Like all outdoor summer festivals, the Stanford Powwow has food stands with burgers, hot dogs, lemonade, and kebabs. But in addition to these classics, the food vendors at Powwow bring a few unique things to the table—loyalty, history, and frybread.
Dozens of food vendors come to Powwow each year, and each must submit the reason they want to come to Powwow with their vendor application. Some from outside the Native community make a point to bring at least a few employees who have never been to Powwow, so that they get to experience the unique and “deeply rich” Native culture. Some are active in charity work with groups like the Native American Veterans throughout the year. Some have been coming to Powwow for ten, fifteen, twenty years. Some truly bring a piece of Native history and culture with them.
Terri Roman-Gilvin is the owner of Roman Nose Indian Tacos and Frybread. The stand is named after Roman Nose, Terri’s great great great grandfather on her Southern Cheyenne side (she is half Southern Cheyenne and half Choctow). Roman Nose was a war chief who refused to sign any U.S. treaties throughout the mid-1800s. He was revered and loved within his tribe, as well as respected as a war strategist by the U.S. military. Terri’s booth plays a special role in keeping Native history and culture alive at Powwow. If not for the direct link to history, stop by her booth for some Frito pie—chili, cheese, and onions over corn chips.
Before you delve into my guide to the must have eats at Powwow 2015, be sure to read up on one of the staples of Native cuisine—frybread. Frybread is a flat dough that is fried or deep fried in oil, shortening, or lard. It originated when Native Americans were being placed on reservations and could no longer access their traditional foods through hunting, fishing, and gathering. They used some of the minimal supplies issued at the reservations to come up with frybread, which is now eaten alone or as the base to various meals, snacks, and desserts.
Check out the guide to some of the standout food choices at Powwow, but better yet, go and discover what tastes the best for yourself!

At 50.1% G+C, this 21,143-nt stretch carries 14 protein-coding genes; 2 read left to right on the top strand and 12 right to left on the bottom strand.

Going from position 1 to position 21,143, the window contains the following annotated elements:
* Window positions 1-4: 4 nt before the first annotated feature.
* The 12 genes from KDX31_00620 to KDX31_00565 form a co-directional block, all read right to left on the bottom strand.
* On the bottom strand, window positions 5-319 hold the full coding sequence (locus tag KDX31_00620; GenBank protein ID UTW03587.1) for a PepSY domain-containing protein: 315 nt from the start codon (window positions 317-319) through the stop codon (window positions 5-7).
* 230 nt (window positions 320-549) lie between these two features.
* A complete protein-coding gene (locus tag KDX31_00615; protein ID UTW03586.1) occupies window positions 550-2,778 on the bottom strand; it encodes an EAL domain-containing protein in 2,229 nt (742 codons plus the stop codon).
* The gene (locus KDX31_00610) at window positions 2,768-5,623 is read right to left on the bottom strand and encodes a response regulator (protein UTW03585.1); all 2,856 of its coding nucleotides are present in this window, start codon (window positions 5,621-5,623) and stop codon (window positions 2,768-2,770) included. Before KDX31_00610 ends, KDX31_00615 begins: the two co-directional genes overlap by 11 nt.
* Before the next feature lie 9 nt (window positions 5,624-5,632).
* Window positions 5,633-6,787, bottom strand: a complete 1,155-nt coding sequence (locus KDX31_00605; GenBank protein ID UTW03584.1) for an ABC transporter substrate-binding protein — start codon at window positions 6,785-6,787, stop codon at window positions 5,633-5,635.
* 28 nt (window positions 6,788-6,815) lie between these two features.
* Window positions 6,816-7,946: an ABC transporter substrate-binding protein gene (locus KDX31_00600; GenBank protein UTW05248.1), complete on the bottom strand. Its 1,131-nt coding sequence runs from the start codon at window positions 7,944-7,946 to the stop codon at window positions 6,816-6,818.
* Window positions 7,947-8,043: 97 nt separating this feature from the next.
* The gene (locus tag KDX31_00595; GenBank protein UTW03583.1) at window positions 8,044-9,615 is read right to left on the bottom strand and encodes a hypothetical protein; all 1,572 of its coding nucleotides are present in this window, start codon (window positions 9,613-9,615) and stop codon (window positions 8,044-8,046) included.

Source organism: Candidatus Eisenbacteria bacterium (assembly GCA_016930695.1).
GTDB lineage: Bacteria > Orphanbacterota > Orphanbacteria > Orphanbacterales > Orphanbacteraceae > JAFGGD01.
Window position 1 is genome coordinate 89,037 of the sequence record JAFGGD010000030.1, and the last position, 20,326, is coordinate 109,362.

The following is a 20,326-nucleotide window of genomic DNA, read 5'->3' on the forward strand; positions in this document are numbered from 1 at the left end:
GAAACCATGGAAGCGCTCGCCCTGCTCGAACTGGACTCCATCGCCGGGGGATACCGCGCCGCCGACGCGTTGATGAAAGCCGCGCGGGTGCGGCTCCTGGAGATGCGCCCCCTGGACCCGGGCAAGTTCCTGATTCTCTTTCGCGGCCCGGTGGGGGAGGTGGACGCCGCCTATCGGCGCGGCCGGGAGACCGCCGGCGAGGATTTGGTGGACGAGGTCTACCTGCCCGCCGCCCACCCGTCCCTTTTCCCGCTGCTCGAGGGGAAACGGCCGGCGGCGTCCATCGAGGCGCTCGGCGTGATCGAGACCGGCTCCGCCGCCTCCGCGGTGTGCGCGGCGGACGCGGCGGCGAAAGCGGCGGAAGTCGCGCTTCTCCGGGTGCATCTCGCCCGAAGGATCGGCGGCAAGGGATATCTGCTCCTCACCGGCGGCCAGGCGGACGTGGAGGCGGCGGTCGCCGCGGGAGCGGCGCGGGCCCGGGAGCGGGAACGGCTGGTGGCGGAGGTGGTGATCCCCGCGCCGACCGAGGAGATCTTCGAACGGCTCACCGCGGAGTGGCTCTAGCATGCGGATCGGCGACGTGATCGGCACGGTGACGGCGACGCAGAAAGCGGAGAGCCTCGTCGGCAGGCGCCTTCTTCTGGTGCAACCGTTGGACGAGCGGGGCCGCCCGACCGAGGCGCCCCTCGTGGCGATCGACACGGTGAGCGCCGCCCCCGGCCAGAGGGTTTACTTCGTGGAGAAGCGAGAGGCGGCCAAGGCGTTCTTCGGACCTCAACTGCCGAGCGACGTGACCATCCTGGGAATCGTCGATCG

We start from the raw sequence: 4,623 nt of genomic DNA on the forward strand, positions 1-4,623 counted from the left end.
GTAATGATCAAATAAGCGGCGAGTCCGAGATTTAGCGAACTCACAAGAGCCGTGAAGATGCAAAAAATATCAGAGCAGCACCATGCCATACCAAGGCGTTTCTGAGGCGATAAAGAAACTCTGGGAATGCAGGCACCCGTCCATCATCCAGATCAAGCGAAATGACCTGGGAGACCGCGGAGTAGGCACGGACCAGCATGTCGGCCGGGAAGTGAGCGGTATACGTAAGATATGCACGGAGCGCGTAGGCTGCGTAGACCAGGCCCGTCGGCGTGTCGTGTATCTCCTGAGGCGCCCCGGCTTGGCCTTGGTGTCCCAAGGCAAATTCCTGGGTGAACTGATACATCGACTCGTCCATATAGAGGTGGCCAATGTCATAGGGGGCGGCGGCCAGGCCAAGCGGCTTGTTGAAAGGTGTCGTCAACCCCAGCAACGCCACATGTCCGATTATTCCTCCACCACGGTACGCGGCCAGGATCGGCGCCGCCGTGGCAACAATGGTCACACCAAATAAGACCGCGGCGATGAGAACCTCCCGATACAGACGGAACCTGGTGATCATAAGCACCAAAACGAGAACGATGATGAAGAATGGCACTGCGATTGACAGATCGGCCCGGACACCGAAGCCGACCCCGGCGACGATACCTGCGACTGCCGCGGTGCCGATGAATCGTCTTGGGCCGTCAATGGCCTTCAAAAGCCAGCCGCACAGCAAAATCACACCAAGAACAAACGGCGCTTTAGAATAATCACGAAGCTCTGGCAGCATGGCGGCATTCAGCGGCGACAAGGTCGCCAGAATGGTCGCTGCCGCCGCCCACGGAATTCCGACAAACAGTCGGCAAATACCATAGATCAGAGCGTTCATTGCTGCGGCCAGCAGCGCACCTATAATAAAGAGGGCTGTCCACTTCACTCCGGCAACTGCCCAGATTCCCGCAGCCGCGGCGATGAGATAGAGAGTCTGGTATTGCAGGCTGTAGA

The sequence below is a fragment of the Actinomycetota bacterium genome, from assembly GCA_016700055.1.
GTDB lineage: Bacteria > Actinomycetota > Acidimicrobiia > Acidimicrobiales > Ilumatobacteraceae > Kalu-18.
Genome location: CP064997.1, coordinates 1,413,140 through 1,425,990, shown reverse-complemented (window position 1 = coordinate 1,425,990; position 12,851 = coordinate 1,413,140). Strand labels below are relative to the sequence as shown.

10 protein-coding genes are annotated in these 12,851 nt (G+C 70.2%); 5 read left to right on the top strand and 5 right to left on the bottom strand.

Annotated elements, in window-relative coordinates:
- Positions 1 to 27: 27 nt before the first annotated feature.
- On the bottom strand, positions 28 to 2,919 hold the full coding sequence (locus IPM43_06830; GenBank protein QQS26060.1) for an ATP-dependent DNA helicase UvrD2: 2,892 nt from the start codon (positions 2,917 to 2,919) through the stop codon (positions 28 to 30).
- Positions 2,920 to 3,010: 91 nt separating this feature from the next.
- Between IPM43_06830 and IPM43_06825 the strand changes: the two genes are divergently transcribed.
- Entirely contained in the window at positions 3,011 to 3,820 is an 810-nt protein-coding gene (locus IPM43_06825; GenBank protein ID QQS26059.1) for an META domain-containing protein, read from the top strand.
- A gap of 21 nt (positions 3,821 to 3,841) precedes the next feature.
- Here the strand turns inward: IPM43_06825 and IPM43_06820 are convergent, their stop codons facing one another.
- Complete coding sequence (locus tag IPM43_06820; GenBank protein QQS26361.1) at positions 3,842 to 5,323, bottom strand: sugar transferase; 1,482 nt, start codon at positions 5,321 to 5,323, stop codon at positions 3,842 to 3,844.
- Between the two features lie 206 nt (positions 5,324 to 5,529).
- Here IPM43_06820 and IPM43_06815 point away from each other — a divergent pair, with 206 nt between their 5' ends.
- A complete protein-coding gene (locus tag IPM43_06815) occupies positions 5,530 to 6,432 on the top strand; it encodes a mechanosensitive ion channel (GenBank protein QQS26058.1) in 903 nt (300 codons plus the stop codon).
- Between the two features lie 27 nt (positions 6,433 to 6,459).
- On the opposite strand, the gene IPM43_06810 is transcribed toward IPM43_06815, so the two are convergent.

Ear-Good Corn Company
What it is: “All natural, tasty snacks that provide customers a health alternative to standard festival fare.” This stand uses special roaster for corn and potatoes that roasts them in the corn and husk.
What to eat: Roasted Corn; Baked Potato
Seymart Fish & Chicken
What it is: A lot of delicious seafood for ten dollars or less.
What to eat: Red snapper
What it is: A vendor that works at events and does charity work with the Native community (and has delicious traditional food).
What to eat: Menudo soup (Mexican beef stomach and red chili pepper soup); Special breakfast: bacon, potatoes, eggs, and fry bread. Only served on Saturday!
The Roasted Corn
What it is: An old favorite—The Roasted Corn has been coming to Powwow for 12 years, stays open the latest of all vendors, and gives their leftover cook food away for free.
What to eat: Corn is a good bet.
What it is: A stand with a large menu of traditional foods, many of which they have unique interpretations of (see below).
What to Eat: Fresh strawberries with whipped cream on frybread; Buffalo burgers (on bun or fry bread, with or without cheese); Indian dog (hot dog wrapped in frybread and deep fried)
Roman Nose Indian Tacos and Frybread
What it is: Terri Roman-Gilvin’s stand, named in honor of war chief Roman Nose.
What to Eat: Frito pie (chili, cheese, and onions over corn chips)
Honorable mentions: These vendors all provide staples of Native cuisine, like frybread and Indian tacos, but often with their own creative twist. Don’t forget to check out Wailaki’s Indian Tacos, the dark chocolate frybread turnover at Wildhorse Native American Association, and the pumpkin frybread at Wahpepah’s Kitchen.